Marco's Supperclub

International flavors rule at this cozy urban bistro, a Belltown constant since back when the neighborhood was better known for high-quality crack than high-quality cabernet. Here you'll find Thai curried mussels next to Spanish calamari; and Jamaican jerk chicken--a moist free-range bird encrusted in fiery seasonings--competing with a South Indian platter of dhal and mung beans. Albacore tuna is flanked by soy-wasabi, sesame, and miso sauces, but then Latin flourishes make appearances in halibut (with masa cakes and tomatillo-avocado salsa) and succulent sliced pork loin with flavorful, stewed Cuban black beans and a tart pool of orange mojo. $$ (2510 First Ave, 441-7801. (Also check out sister restaurant Lush Life, 2331 Second Ave, 441-9842.)


Bada Lounge

Belltown's über-fashionable singles hub, with décor straight out of Wallpaper and hordes of pretty girls in complicated shoes. Entrées are ambitious, confident, stylized, and deliberate. Even simple sashimi ($12) is dolled up with an aggressive ponzu sauce and wedges of avocado, and garnished with a fluffy tower of daikon wisps. Maine lobster ($22) is delicious, served with baby bok choy, fresh peas, and buttery shiitakes, the tender lobster flesh doused with a rich demi-glace. If overhearing lots of meat-market pickup lines doesn't depress you too much, stick around for foie gras and Niman Ranch organic pork chops. $$ (2230 First Ave, 374-8717.)


Cyclops

Kitchen badass Matt Costello has come and gone, but his sublime creations continue to elevate this hipster watering hole underneath the Ace Hotel. The versatile, modern menu offers soothing classics (matzo ball soup, handmade ravioli) alongside playful treats such as citrus-cured salmon and crepes filled with warm goat cheese; free-range buttermilk fried chicken with a sweet/sour apple slaw; fresh mussels wrapped in banana leaves and steamed with lime butter and hints of saffron; and duck salad with a fragrant orange-flower vinaigrette. Roll in for weekend breakfasts, too, and nurse that hangover with hearty omelets, scrambles, and corncakes. $$ (2421 First Ave, 441-1677.)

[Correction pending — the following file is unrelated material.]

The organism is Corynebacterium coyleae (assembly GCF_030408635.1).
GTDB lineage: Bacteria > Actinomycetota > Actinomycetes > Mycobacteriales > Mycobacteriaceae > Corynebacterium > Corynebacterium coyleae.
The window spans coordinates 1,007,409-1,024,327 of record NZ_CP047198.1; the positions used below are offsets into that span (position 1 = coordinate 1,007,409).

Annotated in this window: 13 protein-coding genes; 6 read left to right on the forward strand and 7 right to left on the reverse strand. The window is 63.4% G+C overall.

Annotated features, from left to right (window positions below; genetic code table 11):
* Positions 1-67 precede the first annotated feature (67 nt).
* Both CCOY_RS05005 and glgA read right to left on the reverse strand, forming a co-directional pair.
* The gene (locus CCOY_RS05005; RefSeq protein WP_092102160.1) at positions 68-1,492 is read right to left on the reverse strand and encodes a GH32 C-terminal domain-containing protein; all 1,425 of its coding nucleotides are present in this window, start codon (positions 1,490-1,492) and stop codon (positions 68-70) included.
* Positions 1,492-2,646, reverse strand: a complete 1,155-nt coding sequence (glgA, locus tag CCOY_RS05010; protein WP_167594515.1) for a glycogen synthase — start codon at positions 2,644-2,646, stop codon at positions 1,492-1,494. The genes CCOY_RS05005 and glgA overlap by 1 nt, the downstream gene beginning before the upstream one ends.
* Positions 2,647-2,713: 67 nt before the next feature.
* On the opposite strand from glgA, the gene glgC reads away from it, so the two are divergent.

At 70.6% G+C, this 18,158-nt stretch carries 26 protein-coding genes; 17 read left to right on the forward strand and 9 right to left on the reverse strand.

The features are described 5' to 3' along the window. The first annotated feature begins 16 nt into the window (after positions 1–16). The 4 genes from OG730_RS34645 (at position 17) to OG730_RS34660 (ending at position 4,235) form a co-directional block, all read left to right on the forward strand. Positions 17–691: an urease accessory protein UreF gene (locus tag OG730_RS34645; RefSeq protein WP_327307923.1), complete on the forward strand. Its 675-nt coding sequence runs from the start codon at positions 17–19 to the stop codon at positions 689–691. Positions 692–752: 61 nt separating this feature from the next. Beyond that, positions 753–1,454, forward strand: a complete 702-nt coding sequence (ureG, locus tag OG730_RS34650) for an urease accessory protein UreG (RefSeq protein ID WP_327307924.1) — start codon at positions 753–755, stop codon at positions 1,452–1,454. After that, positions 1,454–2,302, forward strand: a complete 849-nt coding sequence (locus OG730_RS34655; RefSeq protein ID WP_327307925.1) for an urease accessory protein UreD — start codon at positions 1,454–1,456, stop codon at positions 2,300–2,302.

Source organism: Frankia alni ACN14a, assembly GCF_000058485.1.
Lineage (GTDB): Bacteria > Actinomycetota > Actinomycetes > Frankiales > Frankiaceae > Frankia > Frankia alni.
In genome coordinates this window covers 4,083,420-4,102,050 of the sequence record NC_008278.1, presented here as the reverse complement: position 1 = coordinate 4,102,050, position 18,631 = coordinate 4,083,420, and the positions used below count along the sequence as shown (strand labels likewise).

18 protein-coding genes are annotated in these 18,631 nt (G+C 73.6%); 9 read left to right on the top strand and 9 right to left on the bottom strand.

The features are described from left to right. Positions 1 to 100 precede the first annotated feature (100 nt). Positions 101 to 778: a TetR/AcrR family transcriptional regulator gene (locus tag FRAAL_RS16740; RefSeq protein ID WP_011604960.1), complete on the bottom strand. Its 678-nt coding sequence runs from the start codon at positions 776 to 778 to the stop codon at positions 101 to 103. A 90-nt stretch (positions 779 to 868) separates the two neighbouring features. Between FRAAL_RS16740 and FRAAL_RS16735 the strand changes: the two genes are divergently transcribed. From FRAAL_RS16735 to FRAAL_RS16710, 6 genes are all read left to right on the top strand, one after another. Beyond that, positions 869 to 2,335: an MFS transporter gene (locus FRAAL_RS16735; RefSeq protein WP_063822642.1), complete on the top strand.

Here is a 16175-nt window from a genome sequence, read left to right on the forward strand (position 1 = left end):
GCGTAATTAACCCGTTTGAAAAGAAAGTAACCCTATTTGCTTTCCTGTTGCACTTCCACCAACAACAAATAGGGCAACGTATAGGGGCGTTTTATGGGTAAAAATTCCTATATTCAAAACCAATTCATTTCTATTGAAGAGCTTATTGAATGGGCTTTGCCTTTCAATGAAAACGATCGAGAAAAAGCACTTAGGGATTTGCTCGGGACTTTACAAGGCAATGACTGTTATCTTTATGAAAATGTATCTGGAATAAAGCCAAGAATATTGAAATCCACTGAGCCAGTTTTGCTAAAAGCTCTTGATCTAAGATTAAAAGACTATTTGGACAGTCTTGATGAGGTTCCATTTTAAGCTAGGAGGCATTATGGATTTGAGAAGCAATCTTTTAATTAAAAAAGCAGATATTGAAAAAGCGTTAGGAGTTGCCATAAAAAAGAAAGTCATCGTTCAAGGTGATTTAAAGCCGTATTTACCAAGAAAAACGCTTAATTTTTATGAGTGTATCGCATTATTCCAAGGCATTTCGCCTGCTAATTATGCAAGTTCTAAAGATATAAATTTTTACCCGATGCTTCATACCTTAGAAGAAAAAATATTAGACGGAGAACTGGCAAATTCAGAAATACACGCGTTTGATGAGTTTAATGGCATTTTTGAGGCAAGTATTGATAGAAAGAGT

Oceanaire Seafood Room

What recession? This swanky 9,100-square-foot, 285-seat supper club flies in more than 30 varieties of fresh seafood daily from around the world, and boasts a glistening raw bar piled high with shellfish. But the opulent details don't matter--what matters is the fish. On any given night you can find Chilean sea bass, striped marlin, Kona Ridge moonfish, line-caught Australian swordfish, or fatty bluefin tuna (flawlessly seared, a gorgeous rosy pink) on the menu, in addition to old-school clubhouse traditions like Oysters Rockefeller, Clams Casino, and Dungeness Crab Louis. The lunchtime Cobb salad with fresh morsels of Maine lobster shines in its luxurious simplicity. $$$ (1700 Seventh Ave, 267-2277.)


Place Pigalle

Sitting patiently in the wings behind Pike Place Market's hollering fish throwers, Place Pigalle is a delicious secret--one of the most romantic joints in town since 1982, when owner Bill Frank took over this former fishermen's tavern. Service is graceful and confident; the wine list is extensive but unintimidating. Chef Kevin Leith produces his seasonal eclectic fare out of a teeny-tiny kitchen, offering interesting fish and game choices (duck, rabbit, and lamb, along with "Chicken Marathon" and an excellent bouillabaisse in saffron broth), elegant apps, and local produce. The surprisingly light goat-cheese-and-oyster-mushroom soufflé--which rises tall, puffy with pride--is not to be missed. $$$ (81 Pike St, 624-1756.)